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Community Policing; Stopping Nuisance Crime

Community Policing; Stopping Nuisance Crime

Discerning how to effectively police a community is of the utmost importance. People want to feel safe in their homes. People want to feel safe enough to let their kids play outside or go for a walk as a family. An enormous contributor to feeling safe in a community is an actual visible presence of law and order. A study conducted by the Police Foundation in Newark and Houston showed the citizen interaction with police officers on a regular and informal basis plays a huge role in quenching the fear of a community. It is from this very experiment that the “broken window” theory is derived, which posits that when disorder seems apparent in a community, the apparent disorder often leads to an increase in actual crime. However, when police officers are regularly visiting a community, it portrays an air of order, security and trust.

This business of maintaining an appearance of order and security is crucial for police because people often fear crime more than they need to. If people fear crime to a disproportionately high degree, the commercial activity in neighborhoods will stagnate, residents will be isolated from each other, and the streets will be abandoned. When community activity diminishes, the vacuum is often replaced with criminal activity.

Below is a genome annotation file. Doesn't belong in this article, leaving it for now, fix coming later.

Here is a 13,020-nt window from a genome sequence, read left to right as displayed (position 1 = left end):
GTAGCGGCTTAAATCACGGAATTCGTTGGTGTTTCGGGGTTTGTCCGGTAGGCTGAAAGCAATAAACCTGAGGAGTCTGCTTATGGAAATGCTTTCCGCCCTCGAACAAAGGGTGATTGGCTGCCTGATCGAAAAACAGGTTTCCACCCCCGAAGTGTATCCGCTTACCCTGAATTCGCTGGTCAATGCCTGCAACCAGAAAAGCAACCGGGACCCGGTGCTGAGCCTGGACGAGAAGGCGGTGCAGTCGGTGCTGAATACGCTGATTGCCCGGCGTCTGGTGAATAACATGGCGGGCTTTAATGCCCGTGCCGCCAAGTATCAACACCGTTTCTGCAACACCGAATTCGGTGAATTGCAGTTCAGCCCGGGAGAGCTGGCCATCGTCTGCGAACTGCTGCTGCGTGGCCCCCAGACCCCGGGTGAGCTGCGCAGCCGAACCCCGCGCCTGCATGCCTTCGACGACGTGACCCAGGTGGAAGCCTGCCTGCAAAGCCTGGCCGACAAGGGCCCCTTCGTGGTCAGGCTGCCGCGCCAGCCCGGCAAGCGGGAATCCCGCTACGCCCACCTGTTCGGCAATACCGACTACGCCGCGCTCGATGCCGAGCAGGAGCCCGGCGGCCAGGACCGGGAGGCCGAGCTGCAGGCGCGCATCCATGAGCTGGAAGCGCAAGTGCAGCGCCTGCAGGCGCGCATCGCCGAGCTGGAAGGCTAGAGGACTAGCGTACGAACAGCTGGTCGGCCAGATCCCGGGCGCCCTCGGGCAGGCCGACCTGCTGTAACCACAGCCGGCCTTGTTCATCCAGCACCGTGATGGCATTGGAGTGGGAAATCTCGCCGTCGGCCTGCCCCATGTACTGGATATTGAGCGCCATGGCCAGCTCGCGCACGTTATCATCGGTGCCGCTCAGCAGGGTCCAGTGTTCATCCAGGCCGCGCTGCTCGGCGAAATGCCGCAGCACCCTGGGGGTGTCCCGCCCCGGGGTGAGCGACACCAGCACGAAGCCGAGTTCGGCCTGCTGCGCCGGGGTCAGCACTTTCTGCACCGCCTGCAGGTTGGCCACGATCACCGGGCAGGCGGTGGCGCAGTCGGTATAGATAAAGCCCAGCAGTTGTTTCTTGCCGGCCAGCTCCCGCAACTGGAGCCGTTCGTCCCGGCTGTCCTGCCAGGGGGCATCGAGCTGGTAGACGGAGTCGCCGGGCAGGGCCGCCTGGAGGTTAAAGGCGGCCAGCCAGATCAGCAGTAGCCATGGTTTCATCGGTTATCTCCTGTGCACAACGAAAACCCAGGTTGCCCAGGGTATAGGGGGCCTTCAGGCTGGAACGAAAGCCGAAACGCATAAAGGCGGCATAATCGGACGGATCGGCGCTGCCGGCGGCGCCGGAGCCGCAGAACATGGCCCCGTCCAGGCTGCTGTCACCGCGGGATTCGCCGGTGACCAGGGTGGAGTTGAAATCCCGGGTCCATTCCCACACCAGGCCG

To prevent communities from falling prey to the causal chain of crime brought about by disorderly perception, police should do two key things. First, police should develop trust and relationships with their citizens. This can be done through community outreach, friendly interaction in the neighborhoods, and surveys. This not only gives the community a sense of presence, it gives the community a sense of trust. Two, police should employ crime deterrent cameras. Crime Deterrent Cameras are different from traditional surveillance cameras as they are designed to not only capture evidence, they are designed to deter crime before it occurs.  This is an effective way to build and maintain the police presence established. Crime Deterrent Cameras give the presence needed to stop nuisance crimes.

#publicworks #deterrence #security #CommunitySafety

Crime Deterrent Camera to Modify Social Activities

Crime Deterrent Camera to Modify Social Activities

During this current National Emergency, cities are having to balance citizen’s rights with maintaining social distancing.  This is a very difficult task to bear. Whether you are a Law Enforcer, a Park’s Director, or Public Works Supervisor, this is not a duty you thought would land on your shoulders.  These are unusual times that require grace and truth. 

Most situations where people are not adhering to social distancing is within parks, beaches, trails and parking lots.  Places your city has worked so hard to give to the community.  Outdoor activities are essential for health, and yet, right now they must be within boundaries.  Playground equipment and benches are touched constantly by little hands that find their way into mouths possibly carrying the Novel Covid-19.